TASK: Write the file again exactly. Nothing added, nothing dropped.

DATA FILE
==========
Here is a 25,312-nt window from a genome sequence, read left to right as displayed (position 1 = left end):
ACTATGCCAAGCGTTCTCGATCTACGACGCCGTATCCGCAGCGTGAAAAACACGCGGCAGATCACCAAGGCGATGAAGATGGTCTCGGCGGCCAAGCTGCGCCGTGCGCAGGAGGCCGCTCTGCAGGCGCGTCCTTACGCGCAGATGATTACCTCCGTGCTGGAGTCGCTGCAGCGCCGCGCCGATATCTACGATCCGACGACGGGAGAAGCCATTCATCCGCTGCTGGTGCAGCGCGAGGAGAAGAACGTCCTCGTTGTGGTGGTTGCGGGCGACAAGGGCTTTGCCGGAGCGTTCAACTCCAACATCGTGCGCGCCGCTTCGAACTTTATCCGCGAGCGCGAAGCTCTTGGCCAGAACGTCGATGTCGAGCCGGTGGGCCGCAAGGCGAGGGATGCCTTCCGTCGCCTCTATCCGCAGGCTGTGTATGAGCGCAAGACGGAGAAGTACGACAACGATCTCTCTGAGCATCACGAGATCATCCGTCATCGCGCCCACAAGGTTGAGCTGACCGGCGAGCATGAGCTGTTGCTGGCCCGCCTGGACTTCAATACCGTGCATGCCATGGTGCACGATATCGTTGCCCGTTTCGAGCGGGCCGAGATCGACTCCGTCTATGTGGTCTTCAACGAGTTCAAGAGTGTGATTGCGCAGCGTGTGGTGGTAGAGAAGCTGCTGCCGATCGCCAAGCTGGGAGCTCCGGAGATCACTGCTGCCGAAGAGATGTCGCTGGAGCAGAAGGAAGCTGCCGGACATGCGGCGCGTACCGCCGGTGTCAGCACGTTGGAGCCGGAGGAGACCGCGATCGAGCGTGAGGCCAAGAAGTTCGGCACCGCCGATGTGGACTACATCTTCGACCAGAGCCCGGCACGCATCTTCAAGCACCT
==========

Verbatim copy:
Here is a 25,312-nt window from a genome sequence, read left to right as displayed (position 1 = left end):
ACTATGCCAAGCGTTCTCGATCTACGACGCCGTATCCGCAGCGTGAAAAACACGCGGCAGATCACCAAGGCGATGAAGATGGTCTCGGCGGCCAAGCTGCGCCGTGCGCAGGAGGCCGCTCTGCAGGCGCGTCCTTACGCGCAGATGATTACCTCCGTGCTGGAGTCGCTGCAGCGCCGCGCCGATATCTACGATCCGACGACGGGAGAAGCCATTCATCCGCTGCTGGTGCAGCGCGAGGAGAAGAACGTCCTCGTTGTGGTGGTTGCGGGCGACAAGGGCTTTGCCGGAGCGTTCAACTCCAACATCGTGCGCGCCGCTTCGAACTTTATCCGCGAGCGCGAAGCTCTTGGCCAGAACGTCGATGTCGAGCCGGTGGGCCGCAAGGCGAGGGATGCCTTCCGTCGCCTCTATCCGCAGGCTGTGTATGAGCGCAAGACGGAGAAGTACGACAACGATCTCTCTGAGCATCACGAGATCATCCGTCATCGCGCCCACAAGGTTGAGCTGACCGGCGAGCATGAGCTGTTGCTGGCCCGCCTGGACTTCAATACCGTGCATGCCATGGTGCACGATATCGTTGCCCGTTTCGAGCGGGCCGAGATCGACTCCGTCTATGTGGTCTTCAACGAGTTCAAGAGTGTGATTGCGCAGCGTGTGGTGGTAGAGAAGCTGCTGCCGATCGCCAAGCTGGGAGCTCCGGAGATCACTGCTGCCGAAGAGATGTCGCTGGAGCAGAAGGAAGCTGCCGGACATGCGGCGCGTACCGCCGGTGTCAGCACGTTGGAGCCGGAGGAGACCGCGATCGAGCGTGAGGCCAAGAAGTTCGGCACCGCCGATGTGGACTACATCTTCGACCAGAGCCCGGCACGCATCTTCAAGCACCT